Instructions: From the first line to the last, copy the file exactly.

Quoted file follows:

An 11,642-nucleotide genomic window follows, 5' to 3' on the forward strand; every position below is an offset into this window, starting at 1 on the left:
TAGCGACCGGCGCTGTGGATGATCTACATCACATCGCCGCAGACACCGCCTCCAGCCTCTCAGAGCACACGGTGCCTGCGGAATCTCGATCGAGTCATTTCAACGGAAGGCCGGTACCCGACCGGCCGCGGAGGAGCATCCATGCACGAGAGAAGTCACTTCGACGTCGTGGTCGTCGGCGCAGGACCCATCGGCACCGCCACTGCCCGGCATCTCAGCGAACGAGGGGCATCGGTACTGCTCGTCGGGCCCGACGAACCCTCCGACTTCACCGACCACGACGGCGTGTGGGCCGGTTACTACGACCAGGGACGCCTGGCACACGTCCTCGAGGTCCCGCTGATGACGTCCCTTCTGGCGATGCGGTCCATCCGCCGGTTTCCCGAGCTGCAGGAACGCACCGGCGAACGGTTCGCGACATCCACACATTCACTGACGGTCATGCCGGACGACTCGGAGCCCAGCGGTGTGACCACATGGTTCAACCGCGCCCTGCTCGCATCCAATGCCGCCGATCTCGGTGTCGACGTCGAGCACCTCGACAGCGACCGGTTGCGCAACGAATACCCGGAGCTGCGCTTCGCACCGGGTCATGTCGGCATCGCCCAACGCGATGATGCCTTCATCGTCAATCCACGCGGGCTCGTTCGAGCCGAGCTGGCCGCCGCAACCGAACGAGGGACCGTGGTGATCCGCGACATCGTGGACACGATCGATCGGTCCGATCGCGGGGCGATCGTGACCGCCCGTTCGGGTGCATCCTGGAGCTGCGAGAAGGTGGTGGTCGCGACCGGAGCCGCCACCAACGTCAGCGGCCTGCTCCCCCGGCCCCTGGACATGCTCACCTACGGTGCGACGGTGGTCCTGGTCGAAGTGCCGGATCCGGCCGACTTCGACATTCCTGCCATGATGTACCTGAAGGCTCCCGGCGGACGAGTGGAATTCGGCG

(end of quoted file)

An 11,642-nucleotide genomic window follows, 5' to 3' on the forward strand; every position below is an offset into this window, starting at 1 on the left:
TAGCGACCGGCGCTGTGGATGATCTACATCACATCGCCGCAGACACCGCCTCCAGCCTCTCAGAGCACACGGTGCCTGCGGAATCTCGATCGAGTCATTTCAACGGAAGGCCGGTACCCGACCGGCCGCGGAGGAGCATCCATGCACGAGAGAAGTCACTTCGACGTCGTGGTCGTCGGCGCAGGACCCATCGGCACCGCCACTGCCCGGCATCTCAGCGAACGAGGGGCATCGGTACTGCTCGTCGGGCCCGACGAACCCTCCGACTTCACCGACCACGACGGCGTGTGGGCCGGTTACTACGACCAGGGACGCCTGGCACACGTCCTCGAGGTCCCGCTGATGACGTCCCTTCTGGCGATGCGGTCCATCCGCCGGTTTCCCGAGCTGCAGGAACGCACCGGCGAACGGTTCGCGACATCCACACATTCACTGACGGTCATGCCGGACGACTCGGAGCCCAGCGGTGTGACCACATGGTTCAACCGCGCCCTGCTCGCATCCAATGCCGCCGATCTCGGTGTCGACGTCGAGCACCTCGACAGCGACCGGTTGCGCAACGAATACCCGGAGCTGCGCTTCGCACCGGGTCATGTCGGCATCGCCCAACGCGATGATGCCTTCATCGTCAATCCACGCGGGCTCGTTCGAGCCGAGCTGGCCGCCGCAACCGAACGAGGGACCGTGGTGATCCGCGACATCGTGGACACGATCGATCGGTCCGATCGCGGGGCGATCGTGACCGCCCGTTCGGGTGCATCCTGGAGCTGCGAGAAGGTGGTGGTCGCGACCGGAGCCGCCACCAACGTCAGCGGCCTGCTCCCCCGGCCCCTGGACATGCTCACCTACGGTGCGACGGTGGTCCTGGTCGAAGTGCCGGATCCGGCCGACTTCGACATTCCTGCCATGATGTACCTGAAGGCTCCCGGCGGACGAGTGGAATTCGGCG